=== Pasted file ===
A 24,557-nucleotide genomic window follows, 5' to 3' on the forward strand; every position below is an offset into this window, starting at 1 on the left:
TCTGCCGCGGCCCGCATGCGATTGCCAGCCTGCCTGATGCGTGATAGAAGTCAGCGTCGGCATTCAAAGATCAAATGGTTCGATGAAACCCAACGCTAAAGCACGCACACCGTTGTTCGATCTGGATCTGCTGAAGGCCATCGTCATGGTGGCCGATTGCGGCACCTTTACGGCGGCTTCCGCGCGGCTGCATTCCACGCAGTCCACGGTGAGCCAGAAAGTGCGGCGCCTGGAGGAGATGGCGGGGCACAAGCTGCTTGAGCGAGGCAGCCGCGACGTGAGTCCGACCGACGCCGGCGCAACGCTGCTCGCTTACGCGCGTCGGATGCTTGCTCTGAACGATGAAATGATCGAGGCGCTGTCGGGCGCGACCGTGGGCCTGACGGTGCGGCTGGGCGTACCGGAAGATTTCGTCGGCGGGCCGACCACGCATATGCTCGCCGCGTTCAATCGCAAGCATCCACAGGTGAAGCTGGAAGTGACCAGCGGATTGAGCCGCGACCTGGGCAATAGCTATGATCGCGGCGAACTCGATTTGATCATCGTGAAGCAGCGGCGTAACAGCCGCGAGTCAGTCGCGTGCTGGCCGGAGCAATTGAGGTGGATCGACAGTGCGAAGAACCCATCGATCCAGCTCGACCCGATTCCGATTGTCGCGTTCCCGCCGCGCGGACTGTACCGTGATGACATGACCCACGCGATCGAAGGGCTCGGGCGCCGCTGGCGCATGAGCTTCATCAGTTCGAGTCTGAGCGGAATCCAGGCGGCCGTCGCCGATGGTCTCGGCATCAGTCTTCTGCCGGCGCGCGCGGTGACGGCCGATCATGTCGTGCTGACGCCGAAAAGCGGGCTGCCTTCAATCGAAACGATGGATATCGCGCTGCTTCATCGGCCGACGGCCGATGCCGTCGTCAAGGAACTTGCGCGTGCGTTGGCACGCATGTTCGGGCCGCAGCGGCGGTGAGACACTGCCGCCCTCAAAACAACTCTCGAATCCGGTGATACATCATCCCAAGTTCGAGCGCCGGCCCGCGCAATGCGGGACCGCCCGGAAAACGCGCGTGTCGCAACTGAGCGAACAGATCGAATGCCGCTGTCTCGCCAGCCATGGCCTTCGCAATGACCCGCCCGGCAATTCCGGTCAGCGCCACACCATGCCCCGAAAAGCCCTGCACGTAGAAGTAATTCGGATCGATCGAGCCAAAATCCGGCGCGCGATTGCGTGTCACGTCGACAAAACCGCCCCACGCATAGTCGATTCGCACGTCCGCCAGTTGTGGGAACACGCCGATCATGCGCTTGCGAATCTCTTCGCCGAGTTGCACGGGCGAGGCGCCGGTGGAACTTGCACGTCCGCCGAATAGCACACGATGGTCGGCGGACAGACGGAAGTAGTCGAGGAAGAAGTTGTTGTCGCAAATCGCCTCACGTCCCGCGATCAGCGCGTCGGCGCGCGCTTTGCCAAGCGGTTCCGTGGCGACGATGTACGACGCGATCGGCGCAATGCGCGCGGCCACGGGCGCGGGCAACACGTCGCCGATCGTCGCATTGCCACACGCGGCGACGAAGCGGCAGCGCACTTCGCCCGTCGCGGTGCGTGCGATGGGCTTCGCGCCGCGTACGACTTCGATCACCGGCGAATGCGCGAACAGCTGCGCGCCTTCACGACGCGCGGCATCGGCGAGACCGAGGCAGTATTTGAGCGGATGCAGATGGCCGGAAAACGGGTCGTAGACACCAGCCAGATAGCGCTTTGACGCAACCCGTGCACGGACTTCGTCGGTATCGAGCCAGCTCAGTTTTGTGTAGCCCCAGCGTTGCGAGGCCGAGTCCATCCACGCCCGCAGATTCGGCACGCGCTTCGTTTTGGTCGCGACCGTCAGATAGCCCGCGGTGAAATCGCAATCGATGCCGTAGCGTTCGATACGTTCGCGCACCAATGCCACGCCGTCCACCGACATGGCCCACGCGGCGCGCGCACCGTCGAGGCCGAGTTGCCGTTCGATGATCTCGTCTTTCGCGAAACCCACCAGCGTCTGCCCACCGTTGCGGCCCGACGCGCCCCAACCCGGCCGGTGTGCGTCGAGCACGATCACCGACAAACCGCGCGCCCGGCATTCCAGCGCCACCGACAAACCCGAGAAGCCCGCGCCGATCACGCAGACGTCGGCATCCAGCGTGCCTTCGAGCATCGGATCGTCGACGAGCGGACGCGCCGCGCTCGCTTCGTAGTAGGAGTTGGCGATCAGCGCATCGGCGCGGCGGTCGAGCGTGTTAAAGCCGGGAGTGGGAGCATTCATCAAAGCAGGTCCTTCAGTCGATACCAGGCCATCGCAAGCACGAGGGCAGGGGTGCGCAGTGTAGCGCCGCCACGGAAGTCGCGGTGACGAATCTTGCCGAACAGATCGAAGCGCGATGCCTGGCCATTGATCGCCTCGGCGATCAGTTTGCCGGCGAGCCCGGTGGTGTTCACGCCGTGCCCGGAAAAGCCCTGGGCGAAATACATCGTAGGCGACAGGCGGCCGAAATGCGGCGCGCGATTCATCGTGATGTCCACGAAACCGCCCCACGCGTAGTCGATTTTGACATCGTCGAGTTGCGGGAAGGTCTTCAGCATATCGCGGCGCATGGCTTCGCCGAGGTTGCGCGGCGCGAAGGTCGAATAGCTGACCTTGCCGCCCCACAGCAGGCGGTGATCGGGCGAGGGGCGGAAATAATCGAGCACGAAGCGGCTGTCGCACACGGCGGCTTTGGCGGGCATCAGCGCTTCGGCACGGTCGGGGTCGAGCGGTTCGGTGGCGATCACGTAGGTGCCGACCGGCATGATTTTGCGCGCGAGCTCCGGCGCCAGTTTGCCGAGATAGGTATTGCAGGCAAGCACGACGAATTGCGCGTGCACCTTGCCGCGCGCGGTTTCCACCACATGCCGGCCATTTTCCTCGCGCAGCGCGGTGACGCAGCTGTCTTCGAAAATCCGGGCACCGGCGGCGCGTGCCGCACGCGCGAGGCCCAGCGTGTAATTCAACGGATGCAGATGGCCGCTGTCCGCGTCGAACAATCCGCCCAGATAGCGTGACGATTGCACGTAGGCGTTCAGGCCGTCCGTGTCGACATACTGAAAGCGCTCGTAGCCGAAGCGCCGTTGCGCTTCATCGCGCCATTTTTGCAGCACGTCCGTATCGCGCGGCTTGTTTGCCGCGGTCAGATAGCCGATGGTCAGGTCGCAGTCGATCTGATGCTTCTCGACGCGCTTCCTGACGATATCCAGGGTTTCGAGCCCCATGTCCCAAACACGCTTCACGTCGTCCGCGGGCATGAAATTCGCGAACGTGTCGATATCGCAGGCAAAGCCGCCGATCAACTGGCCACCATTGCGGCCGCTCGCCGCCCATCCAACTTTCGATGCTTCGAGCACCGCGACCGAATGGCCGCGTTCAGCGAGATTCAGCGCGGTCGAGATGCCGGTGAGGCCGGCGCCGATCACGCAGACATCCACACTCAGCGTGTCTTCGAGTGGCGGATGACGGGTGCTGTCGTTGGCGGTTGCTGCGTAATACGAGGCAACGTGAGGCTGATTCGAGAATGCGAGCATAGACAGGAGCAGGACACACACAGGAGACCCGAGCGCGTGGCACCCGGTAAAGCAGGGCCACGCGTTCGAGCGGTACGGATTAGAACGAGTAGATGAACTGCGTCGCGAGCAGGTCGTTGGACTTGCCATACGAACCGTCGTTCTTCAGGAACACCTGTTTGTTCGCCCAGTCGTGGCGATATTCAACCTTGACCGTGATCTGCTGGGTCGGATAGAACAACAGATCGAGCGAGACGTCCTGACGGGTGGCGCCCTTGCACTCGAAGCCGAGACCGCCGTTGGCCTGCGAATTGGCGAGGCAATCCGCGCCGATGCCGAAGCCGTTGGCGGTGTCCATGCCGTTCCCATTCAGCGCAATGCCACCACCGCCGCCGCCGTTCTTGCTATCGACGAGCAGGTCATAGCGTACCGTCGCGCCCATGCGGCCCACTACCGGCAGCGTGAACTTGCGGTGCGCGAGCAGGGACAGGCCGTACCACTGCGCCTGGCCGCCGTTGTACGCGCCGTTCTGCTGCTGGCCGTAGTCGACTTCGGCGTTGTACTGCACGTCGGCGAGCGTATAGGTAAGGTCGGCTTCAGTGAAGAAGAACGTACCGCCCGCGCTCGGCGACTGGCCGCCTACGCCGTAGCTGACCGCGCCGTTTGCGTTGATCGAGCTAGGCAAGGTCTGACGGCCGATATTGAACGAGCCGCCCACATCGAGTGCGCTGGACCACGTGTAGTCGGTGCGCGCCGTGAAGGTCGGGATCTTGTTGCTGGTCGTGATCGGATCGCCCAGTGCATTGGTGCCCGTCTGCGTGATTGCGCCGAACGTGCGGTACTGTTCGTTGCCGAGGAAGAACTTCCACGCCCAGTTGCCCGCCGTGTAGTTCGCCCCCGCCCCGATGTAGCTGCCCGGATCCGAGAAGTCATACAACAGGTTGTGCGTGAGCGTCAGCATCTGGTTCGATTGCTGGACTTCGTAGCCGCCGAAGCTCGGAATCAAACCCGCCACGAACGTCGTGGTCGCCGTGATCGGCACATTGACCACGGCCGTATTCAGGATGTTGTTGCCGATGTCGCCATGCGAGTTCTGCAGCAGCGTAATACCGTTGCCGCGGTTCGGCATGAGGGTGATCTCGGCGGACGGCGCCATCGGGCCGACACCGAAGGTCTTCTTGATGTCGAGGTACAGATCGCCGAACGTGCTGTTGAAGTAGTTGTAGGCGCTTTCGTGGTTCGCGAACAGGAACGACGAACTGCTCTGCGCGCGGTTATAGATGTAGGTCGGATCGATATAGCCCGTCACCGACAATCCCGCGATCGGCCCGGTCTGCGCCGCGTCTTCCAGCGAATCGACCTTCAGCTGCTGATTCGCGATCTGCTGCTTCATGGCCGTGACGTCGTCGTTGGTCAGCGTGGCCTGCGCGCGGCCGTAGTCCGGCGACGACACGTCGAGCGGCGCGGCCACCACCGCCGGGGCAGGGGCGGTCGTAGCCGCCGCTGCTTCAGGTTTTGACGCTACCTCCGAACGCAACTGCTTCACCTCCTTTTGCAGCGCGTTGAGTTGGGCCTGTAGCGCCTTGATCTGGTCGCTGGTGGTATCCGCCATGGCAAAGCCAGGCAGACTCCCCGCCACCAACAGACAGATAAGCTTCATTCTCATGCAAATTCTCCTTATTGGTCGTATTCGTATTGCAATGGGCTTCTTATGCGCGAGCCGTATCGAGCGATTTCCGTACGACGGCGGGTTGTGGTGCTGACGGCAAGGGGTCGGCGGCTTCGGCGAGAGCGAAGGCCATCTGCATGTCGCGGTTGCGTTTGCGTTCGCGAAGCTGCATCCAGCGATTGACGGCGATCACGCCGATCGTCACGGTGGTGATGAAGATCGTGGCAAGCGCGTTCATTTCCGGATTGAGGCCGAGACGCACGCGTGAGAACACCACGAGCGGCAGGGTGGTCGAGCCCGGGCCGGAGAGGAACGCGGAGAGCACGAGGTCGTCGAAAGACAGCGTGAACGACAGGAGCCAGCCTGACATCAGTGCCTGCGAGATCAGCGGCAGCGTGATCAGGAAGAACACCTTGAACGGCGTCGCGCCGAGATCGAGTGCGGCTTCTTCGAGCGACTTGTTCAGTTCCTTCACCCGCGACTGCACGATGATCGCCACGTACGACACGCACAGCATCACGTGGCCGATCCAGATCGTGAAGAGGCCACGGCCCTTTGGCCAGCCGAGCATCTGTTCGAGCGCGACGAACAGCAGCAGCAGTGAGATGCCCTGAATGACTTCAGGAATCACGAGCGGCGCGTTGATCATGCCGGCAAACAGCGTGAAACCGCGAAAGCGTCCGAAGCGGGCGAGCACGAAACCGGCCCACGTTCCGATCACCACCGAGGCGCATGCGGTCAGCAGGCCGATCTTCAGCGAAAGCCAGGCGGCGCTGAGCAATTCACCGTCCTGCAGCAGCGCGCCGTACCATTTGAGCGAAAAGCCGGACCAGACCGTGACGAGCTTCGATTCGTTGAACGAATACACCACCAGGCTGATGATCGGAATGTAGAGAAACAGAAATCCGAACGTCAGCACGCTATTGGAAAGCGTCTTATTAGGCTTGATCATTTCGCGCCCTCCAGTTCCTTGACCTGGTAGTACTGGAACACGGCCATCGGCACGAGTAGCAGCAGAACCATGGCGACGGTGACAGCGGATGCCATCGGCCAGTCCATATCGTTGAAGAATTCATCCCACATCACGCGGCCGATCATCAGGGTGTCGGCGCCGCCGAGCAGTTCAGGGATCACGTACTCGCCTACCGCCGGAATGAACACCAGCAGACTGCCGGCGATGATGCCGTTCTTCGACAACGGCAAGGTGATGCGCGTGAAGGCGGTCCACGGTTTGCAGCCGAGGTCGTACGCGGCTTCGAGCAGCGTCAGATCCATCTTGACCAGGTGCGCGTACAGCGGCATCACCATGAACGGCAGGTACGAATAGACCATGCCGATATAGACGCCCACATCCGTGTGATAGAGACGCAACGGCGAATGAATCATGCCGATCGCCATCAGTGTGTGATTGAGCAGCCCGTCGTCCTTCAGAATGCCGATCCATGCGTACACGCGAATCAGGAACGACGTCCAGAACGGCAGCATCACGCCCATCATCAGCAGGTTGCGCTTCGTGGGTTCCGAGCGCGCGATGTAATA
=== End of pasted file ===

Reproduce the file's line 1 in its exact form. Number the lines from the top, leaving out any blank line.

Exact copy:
A 24,557-nucleotide genomic window follows, 5' to 3' on the forward strand; every position below is an offset into this window, starting at 1 on the left: